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follow-up still in order…

September 18th, 2007

potomac river

In the last post, I pretty much wrote off HD 17156 b, which was the subject of last week’s transitsearch.org photometric follow-up campaign. Ron Bissinger observed the star during the latter part of the transit window, and saw no evidence of a transit. Tonny Vanmunster wrote with the news that Belgium was clouded out.

Soon after the post went up, however, Jose Manuel Almenara Villa of the Instituto de Astrofisica de Canarias posted a comment:

Hi Greg,

I observed HD17156 in the transit window. Unfortunately the night was windy, affecting the small telescope so the photometry is not so clear as we would wish. Anybody else observe?

It’s possible that I have a central transit. I can show you some plots if you want. I will try to observe again on December 3 (I think that is my next opportunity).


On Saturday, Jose sent me his photometric plots, I should point out that he emphasized once again that the night was windy. In his plots (I’ve rewritten the labels in illustrator so that they show up better on the narrow blog-page format) the black dots are individual observations (R filter, 7 s exposures), the red dots bin 6 observations, and the blue dots bin 12 observations.

On the night before the night of the transit window, he got baseline photometry which shows considerably less scatter, and which does a nice job of showing his excellent photometric technique:

He fit a simple trapezoidal transit template to his data. The resulting fit has a duration of 169 minutes, a depth of 0.007 magnitudes, and a mid-transit time (HJD) ~ 2454353.614. These values are all quite close to what one would expect if HD 17156 b really is transiting. The possible event ends just prior to the start of Ron Bissinger’s time series.

So what to think? It’s most important to reiterate Jose’s point that the weather was not particularly good, and that a block of critical data is missing during the event itself. I myself have contracted transit fever several times in the past, and have built up sufficient immunity to refrain from getting too excited. I think a conservatively realistic assessment would say that there’s still an 11% chance that HD 17156 b transits are occurring, and that the uncertainty in the window has been narrowed down significantly. Over the long run, if transitsearch.org is going to succeed, then its important to stay cautiously optimistic. The good thing about a transit is that it repeats with clockwork regularity (barring the unlikely, but tough-luck situation where dynamically induced precession of the node induces transit seasons.) The next chance to observe HD 17156 during the transit window falls to North America on Oct. 1, where hopefully there’ll be multiple observers on the sky. We’re bad – We’re Nationwide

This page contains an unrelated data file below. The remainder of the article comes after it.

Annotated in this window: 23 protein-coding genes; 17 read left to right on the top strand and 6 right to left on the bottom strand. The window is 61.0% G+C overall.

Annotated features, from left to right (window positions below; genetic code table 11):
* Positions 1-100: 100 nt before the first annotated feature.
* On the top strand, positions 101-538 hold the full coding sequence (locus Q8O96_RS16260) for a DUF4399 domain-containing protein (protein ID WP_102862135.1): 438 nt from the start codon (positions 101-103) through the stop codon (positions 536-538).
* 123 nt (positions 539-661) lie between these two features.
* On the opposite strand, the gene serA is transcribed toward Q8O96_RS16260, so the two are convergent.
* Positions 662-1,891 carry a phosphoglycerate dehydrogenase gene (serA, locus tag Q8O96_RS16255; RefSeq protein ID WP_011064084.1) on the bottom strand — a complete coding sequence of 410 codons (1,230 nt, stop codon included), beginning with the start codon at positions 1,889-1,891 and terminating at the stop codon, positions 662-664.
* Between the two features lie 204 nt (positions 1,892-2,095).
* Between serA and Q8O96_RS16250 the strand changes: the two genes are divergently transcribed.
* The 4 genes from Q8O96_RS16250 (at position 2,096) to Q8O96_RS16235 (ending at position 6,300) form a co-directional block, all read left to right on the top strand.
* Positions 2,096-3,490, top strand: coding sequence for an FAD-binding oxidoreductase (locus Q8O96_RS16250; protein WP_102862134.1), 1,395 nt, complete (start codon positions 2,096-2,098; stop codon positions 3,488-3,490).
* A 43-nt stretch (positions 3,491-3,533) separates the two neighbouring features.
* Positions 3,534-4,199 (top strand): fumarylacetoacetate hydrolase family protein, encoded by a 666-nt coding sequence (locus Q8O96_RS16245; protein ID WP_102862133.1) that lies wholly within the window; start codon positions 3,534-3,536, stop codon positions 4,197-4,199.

To end on a heartfelt note, I think that the global collaborative efforts that go into these transitsearch campaigns have been both fun and inspiring, even when the result is the high-probability flat-line light curve. It would be exciting, though, if Jose ends up leading a discovery paper with the other participating observers as co-authors.

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  1. September 19th, 2007 at 09:35 | #1

    Very interesting, if weather permit, I will give it a try on Oct. 1 .

    Also one questions, by someone´s calculation, on average it will take monitoring a few thousand stars to discover another hot Jupiter. With todays computer power and equipment, that should be relatively easy, but yet we have discovered only 10 or so transiting planets, so I must be missing some important points. Would anyone be kind enough to educate me? Thanks.

  2. September 19th, 2007 at 14:16 | #2

    Way to go, Jose! Wishing you better weather conditions on your next observing run.


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